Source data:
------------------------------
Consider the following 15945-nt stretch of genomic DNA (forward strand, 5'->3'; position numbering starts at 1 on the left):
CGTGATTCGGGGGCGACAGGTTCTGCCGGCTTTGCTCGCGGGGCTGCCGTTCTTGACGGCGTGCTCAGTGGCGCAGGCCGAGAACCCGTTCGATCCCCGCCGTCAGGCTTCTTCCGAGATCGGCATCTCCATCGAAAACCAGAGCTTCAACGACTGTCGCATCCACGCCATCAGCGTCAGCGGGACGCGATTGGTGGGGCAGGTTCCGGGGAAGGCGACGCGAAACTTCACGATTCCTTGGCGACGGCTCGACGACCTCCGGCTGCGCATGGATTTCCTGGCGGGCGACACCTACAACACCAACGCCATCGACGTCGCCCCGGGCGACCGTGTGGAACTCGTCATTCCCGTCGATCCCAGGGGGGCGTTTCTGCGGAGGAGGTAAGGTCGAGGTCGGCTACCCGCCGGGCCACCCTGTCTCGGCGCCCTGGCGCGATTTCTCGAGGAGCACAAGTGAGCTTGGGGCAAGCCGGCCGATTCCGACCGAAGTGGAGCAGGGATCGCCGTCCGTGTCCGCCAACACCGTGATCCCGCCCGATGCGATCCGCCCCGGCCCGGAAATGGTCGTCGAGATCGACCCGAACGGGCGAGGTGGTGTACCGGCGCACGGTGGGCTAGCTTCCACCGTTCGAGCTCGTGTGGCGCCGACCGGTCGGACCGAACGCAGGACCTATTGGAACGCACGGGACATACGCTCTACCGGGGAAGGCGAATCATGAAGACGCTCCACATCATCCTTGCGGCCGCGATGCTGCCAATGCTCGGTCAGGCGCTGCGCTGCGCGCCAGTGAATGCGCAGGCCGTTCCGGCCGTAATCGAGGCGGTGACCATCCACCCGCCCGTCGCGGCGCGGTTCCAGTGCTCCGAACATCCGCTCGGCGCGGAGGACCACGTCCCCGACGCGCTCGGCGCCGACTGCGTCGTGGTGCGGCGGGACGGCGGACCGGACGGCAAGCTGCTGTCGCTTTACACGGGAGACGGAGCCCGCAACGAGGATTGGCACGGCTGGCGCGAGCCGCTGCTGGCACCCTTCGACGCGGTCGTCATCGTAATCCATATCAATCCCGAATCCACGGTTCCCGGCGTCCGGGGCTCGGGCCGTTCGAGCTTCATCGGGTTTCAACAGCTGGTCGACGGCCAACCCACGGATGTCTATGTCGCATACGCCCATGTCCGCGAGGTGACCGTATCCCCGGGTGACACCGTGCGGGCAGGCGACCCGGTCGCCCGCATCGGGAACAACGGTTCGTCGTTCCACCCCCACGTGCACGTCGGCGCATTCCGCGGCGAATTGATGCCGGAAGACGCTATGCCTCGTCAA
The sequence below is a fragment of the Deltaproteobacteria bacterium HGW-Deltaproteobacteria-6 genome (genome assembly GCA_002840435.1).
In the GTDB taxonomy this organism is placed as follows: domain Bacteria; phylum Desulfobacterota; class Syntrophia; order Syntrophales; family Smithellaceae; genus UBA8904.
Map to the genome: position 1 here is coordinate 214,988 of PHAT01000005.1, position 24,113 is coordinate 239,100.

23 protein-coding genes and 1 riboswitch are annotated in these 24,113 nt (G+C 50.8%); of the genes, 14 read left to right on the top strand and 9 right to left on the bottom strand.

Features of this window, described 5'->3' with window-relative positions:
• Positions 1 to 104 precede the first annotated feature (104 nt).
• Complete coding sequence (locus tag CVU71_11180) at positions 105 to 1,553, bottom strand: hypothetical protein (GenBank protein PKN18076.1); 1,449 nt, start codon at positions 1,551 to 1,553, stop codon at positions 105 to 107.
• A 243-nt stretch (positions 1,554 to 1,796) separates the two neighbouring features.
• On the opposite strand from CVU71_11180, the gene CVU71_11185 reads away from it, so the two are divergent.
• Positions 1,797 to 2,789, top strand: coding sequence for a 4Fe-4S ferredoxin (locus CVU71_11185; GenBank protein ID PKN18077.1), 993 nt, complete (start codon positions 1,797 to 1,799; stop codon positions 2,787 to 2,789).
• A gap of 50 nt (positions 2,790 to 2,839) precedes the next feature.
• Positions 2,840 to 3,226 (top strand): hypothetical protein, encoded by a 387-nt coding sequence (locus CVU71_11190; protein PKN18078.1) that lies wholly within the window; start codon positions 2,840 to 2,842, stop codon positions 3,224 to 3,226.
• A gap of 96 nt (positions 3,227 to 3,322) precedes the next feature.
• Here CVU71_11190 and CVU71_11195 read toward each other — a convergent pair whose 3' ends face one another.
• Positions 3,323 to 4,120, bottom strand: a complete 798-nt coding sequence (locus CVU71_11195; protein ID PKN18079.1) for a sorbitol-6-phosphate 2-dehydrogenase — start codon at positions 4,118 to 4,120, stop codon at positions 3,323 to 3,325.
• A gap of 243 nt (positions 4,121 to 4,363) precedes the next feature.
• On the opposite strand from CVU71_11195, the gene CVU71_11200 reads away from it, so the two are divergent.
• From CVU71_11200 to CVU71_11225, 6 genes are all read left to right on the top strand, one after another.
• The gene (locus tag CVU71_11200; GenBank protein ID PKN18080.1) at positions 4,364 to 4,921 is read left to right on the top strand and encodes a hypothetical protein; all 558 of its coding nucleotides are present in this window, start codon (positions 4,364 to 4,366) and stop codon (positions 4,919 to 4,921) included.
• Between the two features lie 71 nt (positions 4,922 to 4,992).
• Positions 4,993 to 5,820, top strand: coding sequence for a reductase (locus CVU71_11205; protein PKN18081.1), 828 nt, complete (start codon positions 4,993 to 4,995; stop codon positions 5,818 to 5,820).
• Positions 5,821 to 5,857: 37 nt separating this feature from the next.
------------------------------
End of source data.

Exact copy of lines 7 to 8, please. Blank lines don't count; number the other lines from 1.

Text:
Features of this window, described 5'->3' with window-relative positions:
• Positions 1 to 104 precede the first annotated feature (104 nt).